This weekend Sally and I did a little Christmas shopping. This is not a part of the holiday season that I enjoy. To be perfectly honest, I hate it. So as “we” were shopping I wandered around looking for diversions. After a couple of stores I found it; paperwhites! I was truly amazed at how many stores had paperwhites for sale. I did a little count and discovered that all but one (a sporting goods store) of the shops we went in had little boxes of paperwhite bulbs for sale. I guess this shouldn’t have surprised me. Each Christmas season Sally and I grow (and give away) a whole lot of paperwhite narcissus bulbs. I guess we are not the only ones. And why not? Paperwhites are cheap, easy to grow, smell great (in my opinion) and make the house look great for months. They really are the perfect gift for anyone that has even the most remote interest in horticulture.
Paperwhites are a type of narcissus that originated, and are still produced in, the areas around the Mediterranean. There are many different bulbs that are generically called paperwhites. While the paperwhites you and I grow may be different species or varieties they all have one thing in common – they are a type of narcissus that does not require chilling. Most of the flowers in the Narcissus genus ( narcissus, daffodils, and jonquils) require some period of cold weather before they flower, Not paperwhites. This trait allows them to be shipped all over the world and be forced into bloom for several of our cooler months.
Growing Paperwhites in Soil
In my opinion, forcing paperwhites in soil is the easiest and most reliable way to produce a large fragrant clump of white flowers. You don’t need a lot of soil to successfully grow your paperwhites. Because of this you can plant paperwhites in a lot of things you might not normally use as a planter. While I am currently using a large fluted serving bowl I have used gravy boats and a sterling silver fish server in the past. Regardless of the container you use , you want to use a high quality and well draining potting mix, Fill your container part of the way and add your bulbs. Once the bulbs are arranged add enough soil to just cover the bulbs. Once your bulbs are planted soak the soil and drain it well (if the container does not have a drain hole water the soil before placing it in the container). Place the bulbs in a cool place (55 to 65 degrees) for a week to ten days. Once the leaves begin to show, move your paperwhites to a warm (70 to 75) area of the house that gets plenty of sunlight. Keep your soil moist and in about three weeks your first buds will begin to form. Once the buds open move your flowers out of direct sunlight to extend their life.
Growing Paperwhites in Pebbles
Paperwhite bulbs are almost as pretty as the flowers they produce. You can highlight the attractive bulbs by growing them in dishes filled with gravel or pebbles. I love this method and I have seen some creative people create very attractive displays in containers ranging from teacups to vintage coffee tins. If growing your bulbs in this manner simply place enough gravel or pebbles around the bulbs to support them. Then fill your container with just enough water to come in contact with the bottom of the bulbs. Keep the water at this level throughout the plants life and follow the steps mentioned above to extend their bloom.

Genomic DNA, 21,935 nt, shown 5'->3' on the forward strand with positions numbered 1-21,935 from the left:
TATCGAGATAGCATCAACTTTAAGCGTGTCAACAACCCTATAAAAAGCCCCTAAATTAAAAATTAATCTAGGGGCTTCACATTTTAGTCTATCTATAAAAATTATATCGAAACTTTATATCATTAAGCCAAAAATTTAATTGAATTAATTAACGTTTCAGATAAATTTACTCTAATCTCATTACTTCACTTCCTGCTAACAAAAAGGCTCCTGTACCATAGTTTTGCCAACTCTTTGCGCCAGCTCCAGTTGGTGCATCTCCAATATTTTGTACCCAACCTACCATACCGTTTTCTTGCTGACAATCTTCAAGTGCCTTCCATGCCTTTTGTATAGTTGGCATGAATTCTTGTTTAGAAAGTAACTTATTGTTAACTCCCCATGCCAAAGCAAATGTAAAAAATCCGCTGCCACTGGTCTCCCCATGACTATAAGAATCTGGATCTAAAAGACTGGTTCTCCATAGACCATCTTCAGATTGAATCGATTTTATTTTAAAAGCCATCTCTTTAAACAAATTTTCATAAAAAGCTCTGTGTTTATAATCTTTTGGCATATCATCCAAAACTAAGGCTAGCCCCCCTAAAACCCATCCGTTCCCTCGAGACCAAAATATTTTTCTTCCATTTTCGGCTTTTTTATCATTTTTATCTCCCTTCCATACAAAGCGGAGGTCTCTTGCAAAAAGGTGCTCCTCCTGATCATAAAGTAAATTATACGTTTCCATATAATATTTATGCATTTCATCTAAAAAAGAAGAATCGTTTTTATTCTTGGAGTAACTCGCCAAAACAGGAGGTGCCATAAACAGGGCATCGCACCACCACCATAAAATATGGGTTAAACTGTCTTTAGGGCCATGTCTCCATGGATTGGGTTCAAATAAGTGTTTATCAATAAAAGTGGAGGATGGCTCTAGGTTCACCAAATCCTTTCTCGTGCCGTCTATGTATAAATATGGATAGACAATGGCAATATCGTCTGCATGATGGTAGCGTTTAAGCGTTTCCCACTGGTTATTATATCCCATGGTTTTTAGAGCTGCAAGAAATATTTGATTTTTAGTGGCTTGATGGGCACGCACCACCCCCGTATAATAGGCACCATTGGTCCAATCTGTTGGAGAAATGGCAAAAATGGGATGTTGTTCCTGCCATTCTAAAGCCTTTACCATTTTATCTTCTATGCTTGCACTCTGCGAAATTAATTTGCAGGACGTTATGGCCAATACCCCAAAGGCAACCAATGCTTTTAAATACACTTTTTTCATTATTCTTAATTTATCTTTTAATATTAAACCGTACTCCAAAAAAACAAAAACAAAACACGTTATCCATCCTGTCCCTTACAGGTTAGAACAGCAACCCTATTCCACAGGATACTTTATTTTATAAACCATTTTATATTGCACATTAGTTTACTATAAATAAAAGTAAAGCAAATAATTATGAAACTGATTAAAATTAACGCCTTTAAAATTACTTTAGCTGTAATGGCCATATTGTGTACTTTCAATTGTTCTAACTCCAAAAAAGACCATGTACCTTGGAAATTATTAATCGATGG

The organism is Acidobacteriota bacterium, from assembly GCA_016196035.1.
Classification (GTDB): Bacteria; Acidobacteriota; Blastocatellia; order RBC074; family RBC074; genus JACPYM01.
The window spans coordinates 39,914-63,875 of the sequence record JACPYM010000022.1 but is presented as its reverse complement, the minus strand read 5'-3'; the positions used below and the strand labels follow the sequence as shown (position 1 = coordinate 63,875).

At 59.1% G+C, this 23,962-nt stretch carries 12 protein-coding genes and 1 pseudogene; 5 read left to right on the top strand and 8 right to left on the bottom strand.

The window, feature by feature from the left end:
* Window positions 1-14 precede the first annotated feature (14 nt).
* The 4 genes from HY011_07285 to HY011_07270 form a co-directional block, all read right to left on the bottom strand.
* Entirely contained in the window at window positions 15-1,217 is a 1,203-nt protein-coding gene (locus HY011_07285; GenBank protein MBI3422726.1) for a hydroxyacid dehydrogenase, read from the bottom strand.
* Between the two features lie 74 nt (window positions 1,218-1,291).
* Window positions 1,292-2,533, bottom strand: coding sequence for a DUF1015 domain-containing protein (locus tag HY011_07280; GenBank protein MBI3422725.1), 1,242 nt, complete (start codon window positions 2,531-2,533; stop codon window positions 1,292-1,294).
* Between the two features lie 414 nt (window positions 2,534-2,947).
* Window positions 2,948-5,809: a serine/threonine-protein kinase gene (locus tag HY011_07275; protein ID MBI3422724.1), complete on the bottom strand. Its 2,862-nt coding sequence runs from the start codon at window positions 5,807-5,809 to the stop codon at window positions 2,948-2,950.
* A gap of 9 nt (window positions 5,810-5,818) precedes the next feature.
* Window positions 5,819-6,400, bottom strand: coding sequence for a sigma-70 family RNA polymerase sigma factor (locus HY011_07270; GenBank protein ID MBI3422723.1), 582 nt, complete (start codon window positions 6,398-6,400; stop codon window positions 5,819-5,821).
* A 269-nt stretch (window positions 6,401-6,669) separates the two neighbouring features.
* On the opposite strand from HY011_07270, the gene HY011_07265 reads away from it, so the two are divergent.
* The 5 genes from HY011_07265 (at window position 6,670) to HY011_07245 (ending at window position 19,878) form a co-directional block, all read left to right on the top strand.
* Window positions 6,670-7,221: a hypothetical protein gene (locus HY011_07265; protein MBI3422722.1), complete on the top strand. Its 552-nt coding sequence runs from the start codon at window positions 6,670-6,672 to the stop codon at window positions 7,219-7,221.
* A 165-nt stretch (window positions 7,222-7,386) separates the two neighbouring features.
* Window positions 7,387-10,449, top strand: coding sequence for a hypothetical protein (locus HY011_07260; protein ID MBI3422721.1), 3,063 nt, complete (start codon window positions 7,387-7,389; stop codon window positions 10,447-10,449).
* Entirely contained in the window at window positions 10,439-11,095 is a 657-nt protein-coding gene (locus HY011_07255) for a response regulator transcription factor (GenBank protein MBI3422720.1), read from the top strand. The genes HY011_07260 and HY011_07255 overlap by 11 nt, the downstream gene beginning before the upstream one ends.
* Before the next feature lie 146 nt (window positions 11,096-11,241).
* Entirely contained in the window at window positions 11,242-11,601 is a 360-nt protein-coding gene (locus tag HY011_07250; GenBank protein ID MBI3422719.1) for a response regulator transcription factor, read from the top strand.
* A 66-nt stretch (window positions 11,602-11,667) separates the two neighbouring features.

About the only drawback these flowers have is their tendency to produce droopy leaves. While this doesn’t hurt the plant, it can make your arrangement look a little messy. These droopy leaves are partially caused when your plants do not get enough direct sunlight. If you have a bright, sunny spot try and grow them there and rotate them every few days. If not there are many cute and decorative ways to control the droop. One of the easiest is to glue an attractive ribbon midway up the foliage. There are also several ways to “stake” your foliage. Check out this cute “stake” that my friend C.L. Fornari at “Coffee for Roses” made from native vines that grow around her yard.
Growing Paperwhites Outside
If you live in the south, you don’t have to throw your bulbs away after the blooms fade. Paperwhites do great outdoors and they will be the first winter bulbs to bloom in your beds. Simply plant them about one bulb’s length deep in full sun and well-draining soil. Because of their Mediterranean heritage they do well here on normal rainfall so you can plant them in places that are hard to reach with the hose. Since they bloom so early (November) there is a good chance that an early freeze will nip their buds before they flower. No worries. While you may not get flowers every year you will get a lovely clump of green foliage in your bed that will do the photosynthesis needed to replenish the bulb for next year’s bloom.
This post has been shared on The Homeacre Hop. This week’s hop has a ton of great holiday ideas. Check it out!